Introducing Draco: compression for 3D graphics

Introducing Draco: compression for 3D graphics
Friday, January 13, 2017
3D graphics are a fundamental part of many applications, including gaming, design and data visualization. As graphics processors and creation tools continue to improve, larger and more complex 3D models will become commonplace and help fuel new applications in immersive virtual reality (VR) and augmented reality (AR). Because of this increased model complexity, storage and bandwidth requirements are forced to keep pace with the explosion of 3D data.
The Chrome Media team has created Draco, an open source compression library to improve the storage and transmission of 3D graphics. Draco can be used to compress meshes and point-cloud data. It also supports compressing points, connectivity information, texture coordinates, color information, normals and any other generic attributes associated with geometry.
With Draco, applications using 3D graphics can be significantly smaller without compromising visual fidelity. For users this means apps can now be downloaded faster, 3D graphics in the browser can load quicker, and VR and AR scenes can now be transmitted with a fraction of the bandwidth, rendered quickly and look fantastic.

Sample Draco compression ratios and encode/decode performance*
Transmitting 3D graphics for web-based applications is significantly faster using Draco’s JavaScript decoder, which can be tied to a 3D web viewer. The following video shows how efficient transmitting and decoding 3D objects in the browser can be - even over poor network connections.

Video and audio compression have shaped the internet over the past 10 years with streaming video and music on demand. With the emergence of VR and AR, on the web and on mobile (and the increasing proliferation of sensors like LIDAR) we will soon be swimming in a sea of geometric data. Compression technologies, like Draco, will play a critical role in ensuring these experiences are fast and accessible to anyone with an internet connection. More exciting developments are in store for Draco, including support for creating multiple levels of detail from a single model to further improve the speed of loading meshes.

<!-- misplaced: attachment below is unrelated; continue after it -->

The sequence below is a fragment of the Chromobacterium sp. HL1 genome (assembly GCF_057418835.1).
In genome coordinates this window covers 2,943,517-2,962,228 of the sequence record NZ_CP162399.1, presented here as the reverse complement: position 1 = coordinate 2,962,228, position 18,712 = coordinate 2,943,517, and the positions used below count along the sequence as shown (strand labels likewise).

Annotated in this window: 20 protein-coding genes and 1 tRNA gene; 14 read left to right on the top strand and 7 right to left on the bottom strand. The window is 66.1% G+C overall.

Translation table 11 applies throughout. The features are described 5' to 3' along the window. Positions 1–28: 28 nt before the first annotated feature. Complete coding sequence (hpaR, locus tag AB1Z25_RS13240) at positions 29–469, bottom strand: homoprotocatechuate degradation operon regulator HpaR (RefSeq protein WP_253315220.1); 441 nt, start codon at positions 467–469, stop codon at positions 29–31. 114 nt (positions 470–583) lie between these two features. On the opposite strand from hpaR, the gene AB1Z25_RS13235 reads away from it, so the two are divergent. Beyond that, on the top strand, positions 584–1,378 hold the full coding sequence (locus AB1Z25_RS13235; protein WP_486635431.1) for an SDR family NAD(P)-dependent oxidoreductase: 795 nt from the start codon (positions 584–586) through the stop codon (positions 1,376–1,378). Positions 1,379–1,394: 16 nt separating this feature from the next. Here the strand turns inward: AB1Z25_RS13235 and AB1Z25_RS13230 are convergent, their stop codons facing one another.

We look forward to seeing what people do with Draco now that it’s open source. Check out the code on GitHub and let us know what you think. Also available is a JavaScript decoder with examples on how to incorporate Draco into the three.js 3D viewer.

Source : Introducing Draco: compression for 3D graphics | Google Open Source Blog

By Jamieson Brettle and Frank Galligan, Chrome Media Team

  • Specifications: Tests ran with textures and positions quantized at 14-bit precision, normal vectors at 7-bit precision. Ran on a single-core of a 2013 MacBook Pro. JavaScript decoded using Chrome 54 on Mac OS X.
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The Rhino 7 WIP that was released today now contains support for draco compression in RhinoCommon.

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hi @stevebaer - this is fantastic news for .NET Framework projects.
Will this be making it’s way into the Rhino3dm library for .NET Core projects such as mine?
Is the source code available for your implementation to allow me to recreate a c# workaround method in NET Core until it does?

All of the source for rhino3dm is available at

I do plan on adding draco support to the .NET version of Rhino3dm; it is mostly a matter of the complexity of getting the draco libraries to properly compile into the Rhino3dm.NET native DLL portion.

Hi @stevebaer

So for now in my Javascript I cannot do:

const mesh = rhino.DracoCompression.decompressBase64String(data)

because my meshes are created earlier in a NET Core process that lacks draco .
So how do I re-instantiate them on the javascript side from their jsons?
I was hoping that they would simple parse automatically like:

var mesh = JSON.Parse(myMeshJson);

but this doesn’t seem to succeed. I also saw that you added a RhinoCommon.Geometry.Mesh.FromJson() /
.FromBase64() method which would do the trick but unless I am mistaken these methods are not in the rhino3dm.js library.

Can you advise?

There is a static decode function on the CommonObject class in rhino3dm.js that should decode your json data into a Mesh instance.

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I had been working on a large project for a friend, when I found that 7zip, at it highest non-block settings compressed Rhino source files down to about 25%.

@Brenda - thanks for that info. I am guessing you are zipping a 3dm file.
We are working directly with the Mesh/Brep classes rather than the 3dm file and these classes have a .ToJSON() method that base64 encodes the bulk of the data. --I don’t know whether in our use case zipping a JSON that already is base64 compressed would yield any significant gains.